Do It Yourself: Backdrops
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The most popular backdrop is probably the muslin backdrop.
Whether handpainted or tie dyed, these will generally cost you a couple hundred dollars or maybe $50 (for a decent sized backdrop). I got mine on Ebay for $35 plus shipping and handling, and I still think that's a lot.
But muslin backdrops are classic. And if you are looking into portraiture, a nice handpainted muslin backdrop is a worthwhile investment.
(If you must invest a muslin backdrop, at least save yourself some money on the backdrop stand. You can easily make your own out of PVC pipes or just hang it up like a tapestry.)
Advantages of using a muslin backdrop:
A good alternative to the muslin backdrop is to use fabric.
Unlike muslin backdrops, fabric backdrops are very cheap. Actually, most don't cost you a thing. Just recycle your bed sheets, a blanket, that couch throw, or maybe even a large shirt.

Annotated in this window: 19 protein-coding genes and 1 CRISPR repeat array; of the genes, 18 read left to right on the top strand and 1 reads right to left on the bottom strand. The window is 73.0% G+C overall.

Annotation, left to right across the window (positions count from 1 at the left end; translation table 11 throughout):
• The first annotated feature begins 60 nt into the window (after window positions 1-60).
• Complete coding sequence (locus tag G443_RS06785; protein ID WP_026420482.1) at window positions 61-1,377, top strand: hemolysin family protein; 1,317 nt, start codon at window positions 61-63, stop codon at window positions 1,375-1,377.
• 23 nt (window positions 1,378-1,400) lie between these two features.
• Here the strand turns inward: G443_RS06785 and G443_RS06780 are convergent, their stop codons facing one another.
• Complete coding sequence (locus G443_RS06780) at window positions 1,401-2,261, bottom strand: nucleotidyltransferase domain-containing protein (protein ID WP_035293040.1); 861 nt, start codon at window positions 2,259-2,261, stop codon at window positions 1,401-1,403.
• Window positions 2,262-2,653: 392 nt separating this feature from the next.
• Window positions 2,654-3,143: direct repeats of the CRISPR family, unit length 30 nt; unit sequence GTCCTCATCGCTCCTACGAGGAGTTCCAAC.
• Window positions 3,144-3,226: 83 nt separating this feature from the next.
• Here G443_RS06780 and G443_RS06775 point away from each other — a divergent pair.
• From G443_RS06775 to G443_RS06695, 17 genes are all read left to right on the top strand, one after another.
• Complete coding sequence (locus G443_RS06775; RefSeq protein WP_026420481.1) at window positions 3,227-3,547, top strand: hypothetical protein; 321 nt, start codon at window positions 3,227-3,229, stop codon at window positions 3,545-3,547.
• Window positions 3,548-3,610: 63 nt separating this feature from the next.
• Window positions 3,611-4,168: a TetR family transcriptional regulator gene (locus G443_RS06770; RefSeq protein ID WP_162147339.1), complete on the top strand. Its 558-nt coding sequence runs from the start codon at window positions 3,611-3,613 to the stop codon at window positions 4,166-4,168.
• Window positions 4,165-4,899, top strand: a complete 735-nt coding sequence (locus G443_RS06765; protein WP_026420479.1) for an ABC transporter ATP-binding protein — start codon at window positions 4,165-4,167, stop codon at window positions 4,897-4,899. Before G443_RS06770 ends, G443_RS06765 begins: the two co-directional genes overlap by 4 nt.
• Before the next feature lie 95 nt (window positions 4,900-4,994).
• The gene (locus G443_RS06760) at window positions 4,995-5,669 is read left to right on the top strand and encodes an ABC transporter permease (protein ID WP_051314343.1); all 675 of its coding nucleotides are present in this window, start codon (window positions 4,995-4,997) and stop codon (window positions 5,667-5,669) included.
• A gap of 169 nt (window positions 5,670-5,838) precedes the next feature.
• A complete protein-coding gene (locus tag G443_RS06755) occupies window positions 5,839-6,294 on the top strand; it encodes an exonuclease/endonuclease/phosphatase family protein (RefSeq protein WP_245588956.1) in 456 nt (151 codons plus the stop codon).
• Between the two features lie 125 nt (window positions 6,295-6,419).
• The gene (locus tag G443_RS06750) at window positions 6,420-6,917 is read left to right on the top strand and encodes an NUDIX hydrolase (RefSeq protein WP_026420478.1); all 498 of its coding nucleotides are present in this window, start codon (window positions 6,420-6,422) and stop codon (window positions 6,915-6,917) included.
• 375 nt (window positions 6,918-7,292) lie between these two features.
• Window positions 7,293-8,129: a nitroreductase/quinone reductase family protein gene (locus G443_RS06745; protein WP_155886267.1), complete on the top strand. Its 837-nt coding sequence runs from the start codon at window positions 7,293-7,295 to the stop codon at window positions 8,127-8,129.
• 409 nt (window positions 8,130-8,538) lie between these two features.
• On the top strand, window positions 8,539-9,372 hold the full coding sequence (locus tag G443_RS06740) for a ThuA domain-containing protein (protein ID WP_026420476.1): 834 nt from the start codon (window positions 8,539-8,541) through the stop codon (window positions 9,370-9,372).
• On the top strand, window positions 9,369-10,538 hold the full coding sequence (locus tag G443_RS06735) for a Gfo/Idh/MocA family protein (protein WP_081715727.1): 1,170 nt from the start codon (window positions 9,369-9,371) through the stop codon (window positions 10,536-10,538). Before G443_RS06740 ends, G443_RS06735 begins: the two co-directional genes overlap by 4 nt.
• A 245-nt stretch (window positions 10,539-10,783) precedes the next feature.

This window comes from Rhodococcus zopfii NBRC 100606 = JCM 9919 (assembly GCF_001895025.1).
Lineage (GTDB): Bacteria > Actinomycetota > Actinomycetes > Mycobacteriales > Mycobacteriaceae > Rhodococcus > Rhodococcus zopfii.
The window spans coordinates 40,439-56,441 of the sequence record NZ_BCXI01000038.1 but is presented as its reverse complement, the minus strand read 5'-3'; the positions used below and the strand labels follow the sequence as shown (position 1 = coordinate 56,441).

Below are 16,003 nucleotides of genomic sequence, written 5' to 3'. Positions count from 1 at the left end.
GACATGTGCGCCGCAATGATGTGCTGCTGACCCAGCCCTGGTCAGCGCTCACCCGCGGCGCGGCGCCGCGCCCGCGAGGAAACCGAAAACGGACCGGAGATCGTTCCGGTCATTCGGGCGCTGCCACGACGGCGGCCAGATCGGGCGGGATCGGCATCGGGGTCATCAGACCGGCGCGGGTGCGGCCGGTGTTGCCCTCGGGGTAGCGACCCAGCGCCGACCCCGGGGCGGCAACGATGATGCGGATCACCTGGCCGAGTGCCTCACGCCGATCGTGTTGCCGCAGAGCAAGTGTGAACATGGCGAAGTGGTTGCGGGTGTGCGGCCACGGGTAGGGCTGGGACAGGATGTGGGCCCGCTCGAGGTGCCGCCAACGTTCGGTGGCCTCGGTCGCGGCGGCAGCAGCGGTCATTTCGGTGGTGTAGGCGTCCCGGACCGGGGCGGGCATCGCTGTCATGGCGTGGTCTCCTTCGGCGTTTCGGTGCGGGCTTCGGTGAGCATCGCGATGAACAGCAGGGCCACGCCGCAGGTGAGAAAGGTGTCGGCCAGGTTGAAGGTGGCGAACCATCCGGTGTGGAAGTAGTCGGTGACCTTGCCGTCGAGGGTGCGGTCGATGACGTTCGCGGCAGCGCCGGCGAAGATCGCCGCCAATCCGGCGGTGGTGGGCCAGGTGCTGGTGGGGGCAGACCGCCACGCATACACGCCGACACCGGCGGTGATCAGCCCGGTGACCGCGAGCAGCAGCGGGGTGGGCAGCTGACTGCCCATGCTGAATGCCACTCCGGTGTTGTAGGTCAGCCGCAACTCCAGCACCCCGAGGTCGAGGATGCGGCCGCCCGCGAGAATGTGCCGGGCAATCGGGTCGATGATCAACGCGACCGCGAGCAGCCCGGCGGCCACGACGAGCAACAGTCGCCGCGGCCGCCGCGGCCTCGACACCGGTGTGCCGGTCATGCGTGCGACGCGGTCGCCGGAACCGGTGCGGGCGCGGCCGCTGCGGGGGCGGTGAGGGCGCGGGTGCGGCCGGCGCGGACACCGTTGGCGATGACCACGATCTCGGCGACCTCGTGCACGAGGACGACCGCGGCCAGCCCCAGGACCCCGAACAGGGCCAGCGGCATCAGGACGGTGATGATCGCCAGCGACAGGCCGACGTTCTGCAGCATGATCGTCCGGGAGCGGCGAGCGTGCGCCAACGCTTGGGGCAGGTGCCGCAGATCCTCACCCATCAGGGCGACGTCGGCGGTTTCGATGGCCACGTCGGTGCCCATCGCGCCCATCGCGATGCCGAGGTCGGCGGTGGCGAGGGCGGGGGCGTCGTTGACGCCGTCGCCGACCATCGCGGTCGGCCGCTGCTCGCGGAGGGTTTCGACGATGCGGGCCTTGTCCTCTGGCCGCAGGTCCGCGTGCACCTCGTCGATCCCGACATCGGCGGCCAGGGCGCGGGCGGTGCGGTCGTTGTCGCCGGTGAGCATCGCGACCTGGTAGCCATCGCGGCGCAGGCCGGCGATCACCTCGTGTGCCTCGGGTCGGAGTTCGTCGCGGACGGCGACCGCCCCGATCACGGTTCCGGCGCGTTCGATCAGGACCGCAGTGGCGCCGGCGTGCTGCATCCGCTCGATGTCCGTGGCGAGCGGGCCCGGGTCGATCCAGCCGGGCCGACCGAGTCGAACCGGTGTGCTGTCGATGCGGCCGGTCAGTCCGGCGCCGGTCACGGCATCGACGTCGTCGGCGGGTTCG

Even if you have to buy fabric, $5 should be more than enough for backdrop fabric (assuming you don't choose fancy expensive fabric intended for clothing).
You definitely do not need such a large piece of fabric. For macro photos, I often just use a t-shirt as the backdrop.
Advantages of using a fabric backdrop:
Disadvantages of using a fabric backdrop:
Perhaps the simplest backdrop is the plain ol' white wall.
I have a fairly large white wall in my room that I often use as a backdrop in photos. I definitely don't use the entire wall in most photos, so if you don't have such a large wall, don't worry. Painted walls work too. I just prefer white walls since white can be color balanced to various light pastel colors in post editing.
Advantages of using a wall as the backdrop:
Disadvantages of using a wall as the backdrop:
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